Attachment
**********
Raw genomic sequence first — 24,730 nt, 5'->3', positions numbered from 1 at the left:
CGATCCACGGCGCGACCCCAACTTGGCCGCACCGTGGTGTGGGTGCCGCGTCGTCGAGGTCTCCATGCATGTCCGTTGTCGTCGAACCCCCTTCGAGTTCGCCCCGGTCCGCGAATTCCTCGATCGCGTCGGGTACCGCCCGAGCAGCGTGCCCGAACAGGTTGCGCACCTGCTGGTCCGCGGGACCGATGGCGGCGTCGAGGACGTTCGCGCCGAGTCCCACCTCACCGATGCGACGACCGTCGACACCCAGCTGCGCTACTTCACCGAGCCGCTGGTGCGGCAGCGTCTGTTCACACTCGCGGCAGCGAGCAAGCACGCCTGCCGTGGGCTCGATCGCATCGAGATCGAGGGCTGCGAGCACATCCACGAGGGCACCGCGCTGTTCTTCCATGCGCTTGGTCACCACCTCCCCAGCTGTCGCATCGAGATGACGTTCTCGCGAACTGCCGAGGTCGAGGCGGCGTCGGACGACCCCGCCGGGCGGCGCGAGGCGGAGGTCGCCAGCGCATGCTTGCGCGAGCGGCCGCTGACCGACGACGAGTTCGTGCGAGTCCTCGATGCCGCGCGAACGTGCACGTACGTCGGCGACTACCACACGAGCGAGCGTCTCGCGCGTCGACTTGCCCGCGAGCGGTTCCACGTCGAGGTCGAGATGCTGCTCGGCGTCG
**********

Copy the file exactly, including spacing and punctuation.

Raw genomic sequence first — 24,730 nt, 5'->3', positions numbered from 1 at the left:
CGATCCACGGCGCGACCCCAACTTGGCCGCACCGTGGTGTGGGTGCCGCGTCGTCGAGGTCTCCATGCATGTCCGTTGTCGTCGAACCCCCTTCGAGTTCGCCCCGGTCCGCGAATTCCTCGATCGCGTCGGGTACCGCCCGAGCAGCGTGCCCGAACAGGTTGCGCACCTGCTGGTCCGCGGGACCGATGGCGGCGTCGAGGACGTTCGCGCCGAGTCCCACCTCACCGATGCGACGACCGTCGACACCCAGCTGCGCTACTTCACCGAGCCGCTGGTGCGGCAGCGTCTGTTCACACTCGCGGCAGCGAGCAAGCACGCCTGCCGTGGGCTCGATCGCATCGAGATCGAGGGCTGCGAGCACATCCACGAGGGCACCGCGCTGTTCTTCCATGCGCTTGGTCACCACCTCCCCAGCTGTCGCATCGAGATGACGTTCTCGCGAACTGCCGAGGTCGAGGCGGCGTCGGACGACCCCGCCGGGCGGCGCGAGGCGGAGGTCGCCAGCGCATGCTTGCGCGAGCGGCCGCTGACCGACGACGAGTTCGTGCGAGTCCTCGATGCCGCGCGAACGTGCACGTACGTCGGCGACTACCACACGAGCGAGCGTCTCGCGCGTCGACTTGCCCGCGAGCGGTTCCACGTCGAGGTCGAGATGCTGCTCGGCGTCG